By Anne Cockayne
September 19, 2016 — A closing is supposed to be a celebratory occasion for both buyer and seller. But what happens when the keys are about to be exchanged and one sales associate makes derogatory remarks about the other, accusing her of sloppy business practices and rookie mistakes?
The Realtor who makes the accusation could be in violation of Article 15 of the Code of Ethics, which states Realtors shall not knowingly or recklessly make false or misleading statements about other real estate professionals, their businesses or their business practices.
However, before the problem escalates to a formal ethics complaint, there may be a simple way to diffuse the situation. The answer is the ombudsman program that every state and local Realtor association are required to offer to Realtor association members, clients and consumers.
An ombudsman is a Realtor member or a local association staff member who can help mediate a matter while keeping the two sides at a distance.
The National Association of Realtors (NAR) says the role of the ombudsman “is primarily one of communication and conciliation, not adjudication. Ombudsmen do not determine whether ethics violations have occurred or who is entitled to the money. Rather, they anticipate, identify and resolve misunderstandings and disagreements before matters ripen into disputes and possible charges of unethical conduct.”
Rick Fioretti, 2016 president of the Naples Area Board, calls the ombudsman program valuable. “The ombudsman opens the door to a more casual way to gently remind our members that ethics and professional behavior is monitored, appreciated and trainable,” he says. “Members appreciate the interactions and feel comfortable with the personal touch the ombudsman provides outside of a more formal complaint process.
“Clearly, the ombudsman is the preferred method of identifying and correcting mistakes,” Fioretti continues. “From the public’s perspective, ombudsman service is quick, easy and professional. Our feedback has been all positive.”
An ombudsman can handle complaints related to Code of Ethics issues and misunderstandings over transactions. However, issues about alleged violations of the public trust are outside the purview. A violation of public trust is defined as a misappropriation of client or customer funds or property, willful discrimination or fraud resulting in substantial economic harm.
When someone calls to file a complaint, the association staff offers the opportunity to participate in the ombudsman program. If the complainant turns it down, the formal complaint process continues.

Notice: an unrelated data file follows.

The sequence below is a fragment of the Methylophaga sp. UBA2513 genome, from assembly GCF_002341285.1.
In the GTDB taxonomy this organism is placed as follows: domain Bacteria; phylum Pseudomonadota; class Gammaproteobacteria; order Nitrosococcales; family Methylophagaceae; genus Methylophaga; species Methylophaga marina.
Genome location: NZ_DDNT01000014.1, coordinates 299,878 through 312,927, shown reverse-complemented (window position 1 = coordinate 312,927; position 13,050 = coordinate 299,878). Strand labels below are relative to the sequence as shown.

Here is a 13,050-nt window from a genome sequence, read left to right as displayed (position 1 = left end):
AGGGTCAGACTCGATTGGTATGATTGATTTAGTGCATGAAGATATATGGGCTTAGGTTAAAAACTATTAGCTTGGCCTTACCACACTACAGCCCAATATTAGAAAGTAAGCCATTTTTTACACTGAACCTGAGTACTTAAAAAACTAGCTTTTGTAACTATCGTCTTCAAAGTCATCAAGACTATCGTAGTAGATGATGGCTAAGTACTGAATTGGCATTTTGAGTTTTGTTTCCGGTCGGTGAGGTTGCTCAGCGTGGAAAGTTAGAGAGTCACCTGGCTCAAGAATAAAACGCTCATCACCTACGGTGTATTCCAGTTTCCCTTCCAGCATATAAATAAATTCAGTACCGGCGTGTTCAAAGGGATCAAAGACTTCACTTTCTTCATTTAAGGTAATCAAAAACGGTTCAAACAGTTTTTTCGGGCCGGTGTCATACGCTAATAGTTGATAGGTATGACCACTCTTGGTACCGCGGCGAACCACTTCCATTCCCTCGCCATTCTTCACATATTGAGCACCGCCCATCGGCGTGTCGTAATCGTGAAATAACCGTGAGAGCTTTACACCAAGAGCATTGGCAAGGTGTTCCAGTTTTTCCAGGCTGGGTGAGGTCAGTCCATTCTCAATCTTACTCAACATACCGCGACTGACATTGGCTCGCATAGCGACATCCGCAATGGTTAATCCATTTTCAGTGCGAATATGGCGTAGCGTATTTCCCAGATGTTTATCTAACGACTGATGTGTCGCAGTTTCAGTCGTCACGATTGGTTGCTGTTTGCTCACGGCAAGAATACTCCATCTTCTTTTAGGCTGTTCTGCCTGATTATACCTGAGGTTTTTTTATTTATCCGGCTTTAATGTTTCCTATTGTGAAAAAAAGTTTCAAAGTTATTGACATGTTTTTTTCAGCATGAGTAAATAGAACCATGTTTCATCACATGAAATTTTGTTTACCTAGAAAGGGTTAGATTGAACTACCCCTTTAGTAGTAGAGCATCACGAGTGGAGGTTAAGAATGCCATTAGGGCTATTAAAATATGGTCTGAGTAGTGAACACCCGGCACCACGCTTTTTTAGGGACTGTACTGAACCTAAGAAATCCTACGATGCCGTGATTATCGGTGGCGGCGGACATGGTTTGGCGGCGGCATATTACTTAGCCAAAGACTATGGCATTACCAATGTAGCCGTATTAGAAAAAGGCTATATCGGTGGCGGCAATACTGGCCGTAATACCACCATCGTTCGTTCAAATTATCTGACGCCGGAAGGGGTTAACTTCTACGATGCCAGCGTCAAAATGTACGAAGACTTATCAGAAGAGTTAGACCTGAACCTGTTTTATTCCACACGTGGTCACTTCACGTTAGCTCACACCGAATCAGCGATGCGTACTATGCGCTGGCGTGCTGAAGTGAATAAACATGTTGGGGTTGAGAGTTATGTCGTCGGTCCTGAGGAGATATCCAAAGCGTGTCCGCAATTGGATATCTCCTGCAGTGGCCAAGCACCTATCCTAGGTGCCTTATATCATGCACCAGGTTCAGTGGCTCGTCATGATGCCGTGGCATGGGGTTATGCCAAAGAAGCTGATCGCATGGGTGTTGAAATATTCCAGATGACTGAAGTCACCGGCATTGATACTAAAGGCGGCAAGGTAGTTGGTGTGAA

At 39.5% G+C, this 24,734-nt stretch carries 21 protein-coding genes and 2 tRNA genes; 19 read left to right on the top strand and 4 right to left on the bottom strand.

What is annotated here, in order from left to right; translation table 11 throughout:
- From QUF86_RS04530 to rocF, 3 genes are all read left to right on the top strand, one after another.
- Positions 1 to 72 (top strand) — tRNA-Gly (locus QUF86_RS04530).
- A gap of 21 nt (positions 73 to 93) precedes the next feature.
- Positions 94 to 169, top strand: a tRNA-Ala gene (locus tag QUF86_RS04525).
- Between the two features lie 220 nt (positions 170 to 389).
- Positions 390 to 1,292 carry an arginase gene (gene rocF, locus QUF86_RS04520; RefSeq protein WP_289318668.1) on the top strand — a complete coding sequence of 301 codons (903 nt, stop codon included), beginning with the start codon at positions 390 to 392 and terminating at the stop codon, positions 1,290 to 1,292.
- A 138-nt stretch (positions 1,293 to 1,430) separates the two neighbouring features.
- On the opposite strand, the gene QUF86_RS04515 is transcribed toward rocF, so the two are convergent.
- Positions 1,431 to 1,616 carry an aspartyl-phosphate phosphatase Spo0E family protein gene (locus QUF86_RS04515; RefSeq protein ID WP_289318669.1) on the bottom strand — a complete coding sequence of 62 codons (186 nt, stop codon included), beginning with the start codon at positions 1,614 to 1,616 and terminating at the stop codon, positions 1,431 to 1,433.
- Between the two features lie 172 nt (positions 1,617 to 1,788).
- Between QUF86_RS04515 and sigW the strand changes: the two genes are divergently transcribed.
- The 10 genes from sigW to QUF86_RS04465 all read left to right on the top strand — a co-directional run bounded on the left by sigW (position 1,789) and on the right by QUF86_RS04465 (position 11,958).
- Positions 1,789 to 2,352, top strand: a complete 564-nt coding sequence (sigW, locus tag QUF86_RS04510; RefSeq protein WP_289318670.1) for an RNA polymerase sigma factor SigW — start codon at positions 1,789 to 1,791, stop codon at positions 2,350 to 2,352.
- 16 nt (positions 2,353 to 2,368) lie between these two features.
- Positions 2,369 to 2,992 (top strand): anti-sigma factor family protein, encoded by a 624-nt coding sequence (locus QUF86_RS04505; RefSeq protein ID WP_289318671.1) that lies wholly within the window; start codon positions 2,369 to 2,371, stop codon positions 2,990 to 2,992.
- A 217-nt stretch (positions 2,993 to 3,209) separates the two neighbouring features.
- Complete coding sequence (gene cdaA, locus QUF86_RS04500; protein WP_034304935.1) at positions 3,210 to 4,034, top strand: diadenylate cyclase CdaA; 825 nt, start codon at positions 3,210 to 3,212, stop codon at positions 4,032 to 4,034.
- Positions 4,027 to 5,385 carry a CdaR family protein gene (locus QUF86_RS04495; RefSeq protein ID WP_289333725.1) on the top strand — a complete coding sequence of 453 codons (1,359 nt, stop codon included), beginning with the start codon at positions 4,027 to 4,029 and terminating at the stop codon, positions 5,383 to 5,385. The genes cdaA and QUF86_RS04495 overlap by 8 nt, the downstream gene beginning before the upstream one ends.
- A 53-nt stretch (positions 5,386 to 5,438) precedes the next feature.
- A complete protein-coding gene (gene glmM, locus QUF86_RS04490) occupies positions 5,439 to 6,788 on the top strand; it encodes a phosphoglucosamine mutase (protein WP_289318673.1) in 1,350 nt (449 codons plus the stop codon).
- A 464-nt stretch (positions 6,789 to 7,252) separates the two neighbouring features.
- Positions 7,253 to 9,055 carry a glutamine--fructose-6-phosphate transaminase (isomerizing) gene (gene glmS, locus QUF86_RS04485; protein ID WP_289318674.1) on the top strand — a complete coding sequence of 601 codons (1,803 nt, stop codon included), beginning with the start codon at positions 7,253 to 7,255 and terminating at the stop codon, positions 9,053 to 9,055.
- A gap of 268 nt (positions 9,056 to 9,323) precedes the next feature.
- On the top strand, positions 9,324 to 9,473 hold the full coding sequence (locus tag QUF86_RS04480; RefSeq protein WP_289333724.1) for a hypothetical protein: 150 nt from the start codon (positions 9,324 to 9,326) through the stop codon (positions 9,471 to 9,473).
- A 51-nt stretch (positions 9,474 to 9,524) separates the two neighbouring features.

Using the scenario above, the complainant might tell the ombudsman she will drop her ethics complaint if the respondent agrees to draft a letter of apology retracting her comments and send it to the complainant, buyer, seller, the owner of the title company, and both her broker and the other Realtor’s broker.
The ombudsman would then take that offer to the respondent, who might agree to retract her comments in an email by the end of the week, but adamantly refuse to copy in her broker and the title company owner. The ombudsman would then convey this to the complainant and, if the complainant and respondent agree to the compromise, the matter would be resolved. However, if the respondent were to fail to fulfill the terms, the complainant could resume her ethics complaint with the board.
To date, the ombudsman program is receiving rave reviews from Florida Realtors and consumers alike. “We implemented our ombudsman program nearly a year ago, and what a difference it has made,” says Kathy Roberts, CAE, CEO of the Realtor® Association of Sarasota and Manatee. “Fewer complaints are filed, true, but that was not our objective. With this program, we are often able to provide helpful information, or confirm a common practice, sometimes even resolve an issue.
“But even if that does not happen, the caller feels like we listened to them and tried to help them. So much different than having a complaint filed only to have it dismissed by the Grievance Committee because the behavior did not rise to the level of an ethics violation.”
If you are interested in taking advantage of this valuable service, call your local association.
Anne Cockayne is Director of Policy Services for Florida Realtors
© 2016 Florida Realtors®